“What types of situations?” I asked.

“Well, if two elder goats are standing in the door, blocking the way for Pickles to get outside, but there is a big bucket of cucumber peelings in a bucket she wants to get to, how would she handle it?”

“I love cucumber peelings!” said little Pickles. And Ollie, Hannah and Puddles and all the old goats chimed in, “Us too!”

“And how did you respond, Pickles?” I asked.

“I said I would do whatever I had to do to get to the cucumbers first, or Ollie or Puddles or someone else might get them,” Pickles said.

“Including pushing the two elders out of the way?” Earnest asked.

“Of course,” said Pickles. “I have to survive!”

“Mrs. Dunn, I have lots of work to do with her,” Earnest said. “But she has great spirit and her attendance is perfect.”

Later that day, I had just started nighttime chores when I heard Pickles call to me.

“Mrs. Dunn! Earnest taught me how to get everyone to line up! Now I can rush outside to a bucket of cucumber peelings and nobody will get shoved!”

I turned to look, and there was a tidy, orderly row of youngsters and elders.

Earnest the pig looked up at me and said, “I told you she was a smart little scamp.”

Tuesday, August 24, 2021

A quick but hearty THANK YOU


I am so grateful for everyone who helped in the hay fiasco. If you follow along on social media, you know that my hay guy could not come through with hay-or at least hay I felt comfortable putting in a hot loft.  He delivered 100 bales just to get me through [we buy 750] and the next day we discovered very hot bales, all heavy and wet. All the hay was damp, some more so. In a loft, this can cause a fire due to combusted hay. I so wish we had taken the temperature of the hot bales just so I could have told him how hot they were. I texted him and told him, not to complain, but because I thought he might want to know and because he had sent hay off from that field to others. He said he'd come pick up the hay, to keep what I wanted to get by. I kept 25 bales, sent him a check, and hoped for better weather.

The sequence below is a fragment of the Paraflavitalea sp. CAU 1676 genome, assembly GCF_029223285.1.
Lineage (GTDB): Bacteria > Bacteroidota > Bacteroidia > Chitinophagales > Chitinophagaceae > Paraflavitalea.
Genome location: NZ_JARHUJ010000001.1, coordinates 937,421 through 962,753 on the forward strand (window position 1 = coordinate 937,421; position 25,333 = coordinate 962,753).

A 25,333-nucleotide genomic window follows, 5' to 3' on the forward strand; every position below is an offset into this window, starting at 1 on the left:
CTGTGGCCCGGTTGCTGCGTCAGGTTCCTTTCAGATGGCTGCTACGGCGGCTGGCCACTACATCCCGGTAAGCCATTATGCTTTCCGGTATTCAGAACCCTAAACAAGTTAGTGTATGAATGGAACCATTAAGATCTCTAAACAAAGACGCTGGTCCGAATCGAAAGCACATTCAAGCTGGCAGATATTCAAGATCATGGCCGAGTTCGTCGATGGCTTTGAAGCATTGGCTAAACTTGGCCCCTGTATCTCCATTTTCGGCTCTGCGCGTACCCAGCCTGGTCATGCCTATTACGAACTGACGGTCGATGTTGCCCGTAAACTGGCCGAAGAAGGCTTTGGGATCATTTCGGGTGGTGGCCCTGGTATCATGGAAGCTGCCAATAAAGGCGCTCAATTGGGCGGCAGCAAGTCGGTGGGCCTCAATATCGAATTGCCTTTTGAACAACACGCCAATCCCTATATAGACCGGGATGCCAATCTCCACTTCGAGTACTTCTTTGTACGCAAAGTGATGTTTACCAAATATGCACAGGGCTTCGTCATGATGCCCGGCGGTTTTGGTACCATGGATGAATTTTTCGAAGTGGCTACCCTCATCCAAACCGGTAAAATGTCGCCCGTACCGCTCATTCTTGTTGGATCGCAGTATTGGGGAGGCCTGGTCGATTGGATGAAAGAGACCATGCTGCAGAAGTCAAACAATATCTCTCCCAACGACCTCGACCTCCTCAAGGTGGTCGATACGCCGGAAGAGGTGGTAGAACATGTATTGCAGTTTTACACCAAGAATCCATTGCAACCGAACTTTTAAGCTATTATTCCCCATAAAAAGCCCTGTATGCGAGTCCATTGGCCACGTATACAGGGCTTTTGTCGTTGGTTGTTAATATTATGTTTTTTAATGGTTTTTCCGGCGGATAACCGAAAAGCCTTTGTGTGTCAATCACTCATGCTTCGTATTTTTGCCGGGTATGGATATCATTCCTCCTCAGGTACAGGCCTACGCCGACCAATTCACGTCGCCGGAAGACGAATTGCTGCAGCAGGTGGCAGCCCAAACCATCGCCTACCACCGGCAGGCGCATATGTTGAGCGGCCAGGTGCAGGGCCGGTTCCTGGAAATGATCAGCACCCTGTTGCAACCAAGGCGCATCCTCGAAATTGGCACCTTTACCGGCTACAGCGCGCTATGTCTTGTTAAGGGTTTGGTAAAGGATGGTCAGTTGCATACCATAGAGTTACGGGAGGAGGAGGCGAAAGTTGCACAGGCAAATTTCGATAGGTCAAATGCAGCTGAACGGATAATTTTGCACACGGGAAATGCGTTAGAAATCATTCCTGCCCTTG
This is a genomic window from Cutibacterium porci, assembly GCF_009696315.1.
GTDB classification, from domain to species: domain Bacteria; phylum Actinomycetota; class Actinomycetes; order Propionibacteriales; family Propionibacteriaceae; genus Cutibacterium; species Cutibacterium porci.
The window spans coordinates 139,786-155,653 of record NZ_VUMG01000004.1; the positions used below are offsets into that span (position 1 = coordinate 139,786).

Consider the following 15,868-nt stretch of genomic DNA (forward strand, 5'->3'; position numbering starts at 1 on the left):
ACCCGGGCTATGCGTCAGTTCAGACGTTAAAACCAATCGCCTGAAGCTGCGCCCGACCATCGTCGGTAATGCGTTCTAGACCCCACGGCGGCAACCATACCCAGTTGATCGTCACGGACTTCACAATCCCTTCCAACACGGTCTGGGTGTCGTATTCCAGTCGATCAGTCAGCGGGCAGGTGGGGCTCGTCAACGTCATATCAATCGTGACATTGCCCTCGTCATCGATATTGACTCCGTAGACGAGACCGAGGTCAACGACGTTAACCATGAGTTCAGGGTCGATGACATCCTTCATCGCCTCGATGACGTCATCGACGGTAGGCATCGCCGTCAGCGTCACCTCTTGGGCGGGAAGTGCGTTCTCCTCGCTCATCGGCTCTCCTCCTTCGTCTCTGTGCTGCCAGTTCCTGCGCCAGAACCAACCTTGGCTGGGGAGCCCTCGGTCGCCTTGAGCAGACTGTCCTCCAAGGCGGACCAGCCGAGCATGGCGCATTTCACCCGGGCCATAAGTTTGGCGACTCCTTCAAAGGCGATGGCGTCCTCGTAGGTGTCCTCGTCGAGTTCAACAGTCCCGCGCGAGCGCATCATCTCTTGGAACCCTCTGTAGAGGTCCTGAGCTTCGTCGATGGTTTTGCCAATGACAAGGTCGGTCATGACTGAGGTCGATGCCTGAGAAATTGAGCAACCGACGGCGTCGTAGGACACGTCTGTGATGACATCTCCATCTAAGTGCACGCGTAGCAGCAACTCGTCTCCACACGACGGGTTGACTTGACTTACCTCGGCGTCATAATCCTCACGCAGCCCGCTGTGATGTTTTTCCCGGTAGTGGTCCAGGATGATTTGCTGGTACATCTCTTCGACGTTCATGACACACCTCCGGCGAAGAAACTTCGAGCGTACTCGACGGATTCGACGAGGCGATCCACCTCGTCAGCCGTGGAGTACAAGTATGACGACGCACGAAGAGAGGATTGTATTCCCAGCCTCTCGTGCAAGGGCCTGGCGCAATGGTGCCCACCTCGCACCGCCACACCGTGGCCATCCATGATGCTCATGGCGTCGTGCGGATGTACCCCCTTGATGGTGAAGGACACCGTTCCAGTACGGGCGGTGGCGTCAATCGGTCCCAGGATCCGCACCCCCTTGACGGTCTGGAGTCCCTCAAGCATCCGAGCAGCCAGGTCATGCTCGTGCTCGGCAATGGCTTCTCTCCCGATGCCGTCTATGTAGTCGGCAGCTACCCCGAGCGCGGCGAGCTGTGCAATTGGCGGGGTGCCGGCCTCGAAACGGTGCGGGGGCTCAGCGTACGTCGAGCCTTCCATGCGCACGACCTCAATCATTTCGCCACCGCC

But there was no way going forward I felt comfortable getting more hay in coming days or weeks from my local growers. It has been raining non stop and they just can't get their 3-4 days of dry, sunny, breezy weather. It's certainly not their fault. But I did what we were comfortable with-not bringing in wet hay into a hot loft. Certainly not 13 tons of it. Only takes one bale.

Here is a very brief but thorough article on hot hay, and temperature warnings.